There exists a standard view of Kant’s position on global order and this view informs much of current Kantian political theory. This standard view is that Kant advocates a voluntary league of states and rejects the ideal of a federative state of states as dangerous, unrealistic, and conceptually incoherent. This standard interpretation is usually thought to fall victim to three equally standard objections. In this essay, I argue that the standard interpretation is mistaken and that the three standard objections miss (...)
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  38. The Problem of Kierkegaard's Socrates.Daniel Watts - 2017 - Res Philosophica (4):555-579.
    This essay re-examines Kierkegaard's view of Socrates. I consider the problem that arises from Kierkegaard's appeal to Socrates as an exemplar for irony. The problem is that he also appears to think that, as an exemplar for irony, Socrates cannot be represented. And part of the problem is the paradox of self-reference that immediately arises from trying to represent x as unrepresentable. On the solution I propose, Kierkegaard does not hold that, as an exemplar for irony, Socrates is in no (...)
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  39.  21
    Holistic Biology: What It is and Why It Matters.Fraser Watts & Michael J. Reiss - 2017 - Zygon 52 (2):419-441.
    Recent developments toward a more holistic biology do not eliminate reductionism and determinism, but they do suggest more complex forms of them, in which there are multiple, interacting influences, as there are in complex or chaotic systems. Though there is a place in biology for both systemic and atomistic modes of explanation, for those with a theological perspective the shift to complex explanations in biology is often welcome. It suggests a more subtle view of divine action in which God's purposes (...)
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  40. Kant, History, and the Idea of Moral Development.Pauline Kleingeld - 1999 - History of Philosophy Quarterly 16 (1):59-80.
    I examine the consistency of Kant's notion of moral progress as found in his philosophy of history. To many commentators, Kant's very idea of moral development has seemed inconsistent with basic tenets of his critical philosophy. This idea has seemed incompatible with his claims that the moral law is unconditionally and universally valid, that moral agency is noumenal and atemporal, and that all humans are equally free. Against these charges, I argue not only that Kant's notion of moral development is (...)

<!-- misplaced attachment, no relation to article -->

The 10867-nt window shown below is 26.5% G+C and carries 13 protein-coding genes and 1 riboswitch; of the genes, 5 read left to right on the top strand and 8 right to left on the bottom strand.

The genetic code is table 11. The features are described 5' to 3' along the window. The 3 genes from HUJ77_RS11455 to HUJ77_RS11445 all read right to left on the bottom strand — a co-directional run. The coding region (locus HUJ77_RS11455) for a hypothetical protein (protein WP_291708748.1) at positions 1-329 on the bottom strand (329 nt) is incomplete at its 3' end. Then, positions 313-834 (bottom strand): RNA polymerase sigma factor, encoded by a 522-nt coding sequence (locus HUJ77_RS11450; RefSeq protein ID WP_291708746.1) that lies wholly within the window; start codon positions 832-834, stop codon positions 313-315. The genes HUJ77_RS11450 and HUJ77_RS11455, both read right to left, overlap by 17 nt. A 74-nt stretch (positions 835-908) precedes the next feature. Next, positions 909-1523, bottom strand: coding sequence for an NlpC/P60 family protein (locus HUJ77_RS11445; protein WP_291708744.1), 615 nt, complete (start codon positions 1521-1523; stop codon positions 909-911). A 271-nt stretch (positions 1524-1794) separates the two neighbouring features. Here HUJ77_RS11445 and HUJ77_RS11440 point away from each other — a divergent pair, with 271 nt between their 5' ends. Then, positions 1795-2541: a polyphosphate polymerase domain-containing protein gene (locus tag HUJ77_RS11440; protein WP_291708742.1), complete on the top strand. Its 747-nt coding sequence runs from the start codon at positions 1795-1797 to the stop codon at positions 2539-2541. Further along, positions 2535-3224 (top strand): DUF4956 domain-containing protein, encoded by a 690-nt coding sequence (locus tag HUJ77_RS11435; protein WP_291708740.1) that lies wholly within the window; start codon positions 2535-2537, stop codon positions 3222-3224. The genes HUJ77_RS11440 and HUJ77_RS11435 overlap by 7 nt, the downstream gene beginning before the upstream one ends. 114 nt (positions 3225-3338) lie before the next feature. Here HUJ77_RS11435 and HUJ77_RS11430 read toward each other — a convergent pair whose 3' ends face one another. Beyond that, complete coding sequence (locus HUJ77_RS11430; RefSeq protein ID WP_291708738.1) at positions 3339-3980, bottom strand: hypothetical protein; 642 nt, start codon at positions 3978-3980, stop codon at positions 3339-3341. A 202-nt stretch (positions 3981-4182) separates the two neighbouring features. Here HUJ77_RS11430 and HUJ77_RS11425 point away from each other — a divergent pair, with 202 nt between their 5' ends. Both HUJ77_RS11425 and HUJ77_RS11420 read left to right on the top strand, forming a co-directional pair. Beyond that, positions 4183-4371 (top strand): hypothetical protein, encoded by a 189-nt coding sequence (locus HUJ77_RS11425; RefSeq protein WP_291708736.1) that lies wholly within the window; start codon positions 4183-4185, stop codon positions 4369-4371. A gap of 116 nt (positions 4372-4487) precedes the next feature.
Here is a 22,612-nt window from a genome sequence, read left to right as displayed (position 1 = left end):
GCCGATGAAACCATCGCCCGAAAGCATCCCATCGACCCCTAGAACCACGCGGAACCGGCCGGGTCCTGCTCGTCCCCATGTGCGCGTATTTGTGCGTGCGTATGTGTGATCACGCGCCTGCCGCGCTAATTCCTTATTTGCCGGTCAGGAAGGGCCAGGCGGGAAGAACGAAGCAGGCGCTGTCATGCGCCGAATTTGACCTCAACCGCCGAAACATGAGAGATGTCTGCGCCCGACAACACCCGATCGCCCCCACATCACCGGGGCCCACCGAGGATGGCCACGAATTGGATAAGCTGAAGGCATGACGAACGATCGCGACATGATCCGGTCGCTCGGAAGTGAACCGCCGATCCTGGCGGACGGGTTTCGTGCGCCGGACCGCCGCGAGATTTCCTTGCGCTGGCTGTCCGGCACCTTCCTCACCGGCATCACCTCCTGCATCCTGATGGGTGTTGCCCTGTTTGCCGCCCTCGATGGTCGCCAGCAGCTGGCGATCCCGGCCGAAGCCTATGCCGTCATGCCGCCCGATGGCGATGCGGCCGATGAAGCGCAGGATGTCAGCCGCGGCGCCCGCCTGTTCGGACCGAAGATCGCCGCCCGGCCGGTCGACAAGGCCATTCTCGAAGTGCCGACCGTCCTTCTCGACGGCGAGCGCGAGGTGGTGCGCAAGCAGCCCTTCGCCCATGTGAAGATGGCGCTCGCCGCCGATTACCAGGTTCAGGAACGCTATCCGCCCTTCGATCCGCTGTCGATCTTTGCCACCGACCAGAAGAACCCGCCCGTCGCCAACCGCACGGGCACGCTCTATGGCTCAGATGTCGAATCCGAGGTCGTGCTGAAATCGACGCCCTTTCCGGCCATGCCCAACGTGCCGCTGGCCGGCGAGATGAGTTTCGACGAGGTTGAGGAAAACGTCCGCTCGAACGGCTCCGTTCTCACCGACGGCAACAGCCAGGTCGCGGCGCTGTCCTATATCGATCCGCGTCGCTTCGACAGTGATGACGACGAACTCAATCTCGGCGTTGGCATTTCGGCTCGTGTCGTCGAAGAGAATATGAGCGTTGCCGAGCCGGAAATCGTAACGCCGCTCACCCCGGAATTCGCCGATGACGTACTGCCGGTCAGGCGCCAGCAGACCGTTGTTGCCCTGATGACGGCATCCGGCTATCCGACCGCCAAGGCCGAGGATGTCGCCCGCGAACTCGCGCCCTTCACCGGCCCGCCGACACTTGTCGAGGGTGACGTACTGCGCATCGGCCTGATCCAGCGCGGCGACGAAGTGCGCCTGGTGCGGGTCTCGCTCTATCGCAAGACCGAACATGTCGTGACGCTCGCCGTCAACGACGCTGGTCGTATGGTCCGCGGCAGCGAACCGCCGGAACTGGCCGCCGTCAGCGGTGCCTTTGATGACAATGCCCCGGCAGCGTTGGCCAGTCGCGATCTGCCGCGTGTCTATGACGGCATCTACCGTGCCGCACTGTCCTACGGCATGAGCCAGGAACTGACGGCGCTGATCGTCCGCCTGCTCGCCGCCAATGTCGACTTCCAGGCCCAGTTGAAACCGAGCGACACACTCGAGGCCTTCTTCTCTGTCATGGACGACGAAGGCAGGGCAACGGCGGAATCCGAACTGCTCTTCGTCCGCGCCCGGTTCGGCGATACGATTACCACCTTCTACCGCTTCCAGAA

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  41.  85
    Rule‐Following and Rule‐Breaking: Kierkegaard and Wittgenstein.Daniel Watts - 2017 - European Journal of Philosophy (4):1159-1185.
    My aim in this paper is twofold: to establish that Kierkegaard's so‐called theory of the leap strongly anticipates a line of argument that is central to Wittgenstein's so‐called rule‐following considerations; and to begin to show how Kierkegaard's work has fruitful contributions of its own to make to on‐going discussions about rules and rule‐following. The paper focuses throughout on the question of how, if at all, human rule‐following can be distinguished from behaviour that is merely mechanical or instinctual. I identify a (...)
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  42. Durkheim, Morals and Modernity.Willie Watts Miller - 2016 - Routledge.
    Thorough and wide-ranging examination of the science of morals, reviving and defending the tradition of a scientific approach to ethics. Engages with recent debates on modernism and morality, demonstrating the contemporary relevance of Durkheim's ideas. This book is intended for social and political theory, philosophy of science and Durkheimian studies within sociology, philosophy and politics.
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  43.  16
    The Book; on the Taboo Against Knowing Who You Are.Alan Watts - 1966 - New York: Vintage Books.
    Drawing upon ancient Hindu philosophy, the author explores the human psyche and the importance of personal identity.
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  44. Tao the Watercourse Way.Alan Watts & Al Chung-Liang Huang - 1992
  45.  38
    Paycheck Pronouns, Bach-Peters Sentences, and Variable-Free Semantics.Pauline Jacobson - 2000 - Natural Language Semantics 8 (2):77-155.
    This paper argues for the hypothesis of direct compositionality (as in, e.g., Montague 1974), according to which the combinatory syntactic rules specify a set of well-formed expressions while the semantic combinatory rules work in tandem to directly supply a model-theoretic interpretation to each expression as it is "built" in the syntax. (This thus obviates the need for any level like LF and, concomitantly, for any rules mapping surface structures to such a level.) I focus here on one related group of (...)
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  46.  22
    Leibniz and the Elements of Compound Bodies.Pauline Phemister - 2014 - British Journal for the History of Philosophy 22 (1):57-78.
    Editor’s Choice for 21st Anniversary Special Edition. Originally published in British Journal for the History of Philosophy, 7(1) (1999), 57-78.
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  47.  13
    John Moffitt. Journey to Gorakhpur.Julius Lipner - 1975 - Religious Studies 11 (1):123.
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  48. Journey to Gorakhpur.John Moffitt - 1975 - Religious Studies 11 (1):123-125.
     
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  49. O Brave New People: The European Invention of the American Indian.John F. Moffitt & Santiago Sebastian - 1998 - Utopian Studies 9 (2):294-295.
  50. On the Modelling and Optimization of Preferences in Constraint-Based Temporal Reasoning.Michael D. Moffitt - 2011 - Artificial Intelligence 175 (7-8):1390-1409.